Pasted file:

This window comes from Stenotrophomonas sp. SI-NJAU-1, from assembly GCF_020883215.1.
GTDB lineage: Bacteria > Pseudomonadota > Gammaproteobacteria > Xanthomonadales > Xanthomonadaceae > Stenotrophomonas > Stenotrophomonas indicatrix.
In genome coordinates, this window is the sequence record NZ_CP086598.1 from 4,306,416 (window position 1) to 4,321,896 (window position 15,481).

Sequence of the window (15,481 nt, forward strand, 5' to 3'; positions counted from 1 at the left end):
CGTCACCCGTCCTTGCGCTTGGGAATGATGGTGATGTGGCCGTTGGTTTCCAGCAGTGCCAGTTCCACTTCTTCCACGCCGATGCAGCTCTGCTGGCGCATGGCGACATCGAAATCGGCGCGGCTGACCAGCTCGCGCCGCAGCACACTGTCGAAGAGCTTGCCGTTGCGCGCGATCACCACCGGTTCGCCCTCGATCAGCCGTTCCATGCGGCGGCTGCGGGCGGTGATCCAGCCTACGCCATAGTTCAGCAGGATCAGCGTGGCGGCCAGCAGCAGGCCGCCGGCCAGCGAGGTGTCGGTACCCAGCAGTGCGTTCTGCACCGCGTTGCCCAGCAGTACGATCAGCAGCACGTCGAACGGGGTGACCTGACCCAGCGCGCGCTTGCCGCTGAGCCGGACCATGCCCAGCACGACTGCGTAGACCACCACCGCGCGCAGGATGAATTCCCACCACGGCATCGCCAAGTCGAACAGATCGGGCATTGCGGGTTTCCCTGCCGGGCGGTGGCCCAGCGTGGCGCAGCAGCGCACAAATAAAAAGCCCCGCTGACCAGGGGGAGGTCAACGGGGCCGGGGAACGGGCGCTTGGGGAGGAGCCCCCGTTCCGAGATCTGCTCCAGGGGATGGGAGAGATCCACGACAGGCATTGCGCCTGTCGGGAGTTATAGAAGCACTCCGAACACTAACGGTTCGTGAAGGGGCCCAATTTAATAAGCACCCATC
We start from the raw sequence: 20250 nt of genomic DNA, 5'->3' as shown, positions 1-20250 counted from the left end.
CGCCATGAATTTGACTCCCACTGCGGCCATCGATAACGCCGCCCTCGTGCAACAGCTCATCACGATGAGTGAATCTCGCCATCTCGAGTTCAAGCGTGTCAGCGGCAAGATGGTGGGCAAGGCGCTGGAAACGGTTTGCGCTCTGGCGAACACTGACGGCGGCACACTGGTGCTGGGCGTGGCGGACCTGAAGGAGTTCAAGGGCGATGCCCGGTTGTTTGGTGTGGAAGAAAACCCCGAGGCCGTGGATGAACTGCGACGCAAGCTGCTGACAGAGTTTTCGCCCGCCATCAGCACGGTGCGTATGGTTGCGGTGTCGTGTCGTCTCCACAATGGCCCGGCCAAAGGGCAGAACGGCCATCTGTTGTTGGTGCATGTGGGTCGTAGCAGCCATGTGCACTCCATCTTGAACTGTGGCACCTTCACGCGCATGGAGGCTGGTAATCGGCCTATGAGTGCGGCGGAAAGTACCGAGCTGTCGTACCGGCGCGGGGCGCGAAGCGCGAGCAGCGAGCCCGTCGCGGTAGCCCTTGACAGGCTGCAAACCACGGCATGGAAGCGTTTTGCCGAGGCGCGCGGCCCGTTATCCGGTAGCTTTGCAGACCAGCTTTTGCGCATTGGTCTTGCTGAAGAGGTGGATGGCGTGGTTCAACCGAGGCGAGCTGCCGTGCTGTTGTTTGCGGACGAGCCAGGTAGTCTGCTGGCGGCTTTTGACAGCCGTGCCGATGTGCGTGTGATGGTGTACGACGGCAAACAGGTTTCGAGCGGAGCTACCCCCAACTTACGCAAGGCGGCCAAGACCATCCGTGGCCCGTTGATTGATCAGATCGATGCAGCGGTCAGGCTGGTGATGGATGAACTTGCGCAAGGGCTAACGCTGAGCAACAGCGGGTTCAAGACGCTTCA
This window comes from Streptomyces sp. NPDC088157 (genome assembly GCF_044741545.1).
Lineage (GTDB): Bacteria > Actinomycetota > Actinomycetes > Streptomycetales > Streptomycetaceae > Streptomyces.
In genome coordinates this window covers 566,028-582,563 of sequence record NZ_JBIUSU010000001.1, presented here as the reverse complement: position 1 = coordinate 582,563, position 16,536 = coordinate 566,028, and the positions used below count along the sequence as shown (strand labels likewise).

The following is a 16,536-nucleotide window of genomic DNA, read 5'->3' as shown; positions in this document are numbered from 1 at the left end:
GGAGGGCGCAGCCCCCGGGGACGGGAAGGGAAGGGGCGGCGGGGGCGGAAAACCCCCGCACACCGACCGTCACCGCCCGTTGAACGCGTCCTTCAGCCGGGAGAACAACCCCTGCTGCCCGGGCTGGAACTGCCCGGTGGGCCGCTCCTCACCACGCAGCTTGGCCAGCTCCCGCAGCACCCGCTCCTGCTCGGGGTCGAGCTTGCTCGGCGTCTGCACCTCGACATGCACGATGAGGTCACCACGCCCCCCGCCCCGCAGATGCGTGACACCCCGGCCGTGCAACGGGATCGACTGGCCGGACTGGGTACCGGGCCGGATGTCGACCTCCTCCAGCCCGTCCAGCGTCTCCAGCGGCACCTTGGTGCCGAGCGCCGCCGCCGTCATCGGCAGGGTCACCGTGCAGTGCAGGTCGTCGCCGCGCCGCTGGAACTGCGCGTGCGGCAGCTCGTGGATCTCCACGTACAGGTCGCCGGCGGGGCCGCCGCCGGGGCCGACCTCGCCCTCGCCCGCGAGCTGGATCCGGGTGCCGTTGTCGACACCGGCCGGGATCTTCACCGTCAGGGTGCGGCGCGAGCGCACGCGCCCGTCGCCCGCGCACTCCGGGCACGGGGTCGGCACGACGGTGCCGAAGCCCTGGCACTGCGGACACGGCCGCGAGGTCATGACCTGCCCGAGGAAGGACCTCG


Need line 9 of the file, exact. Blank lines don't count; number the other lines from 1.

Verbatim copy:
Lineage (GTDB): Bacteria > Actinomycetota > Actinomycetes > Streptomycetales > Streptomycetaceae > Streptomyces.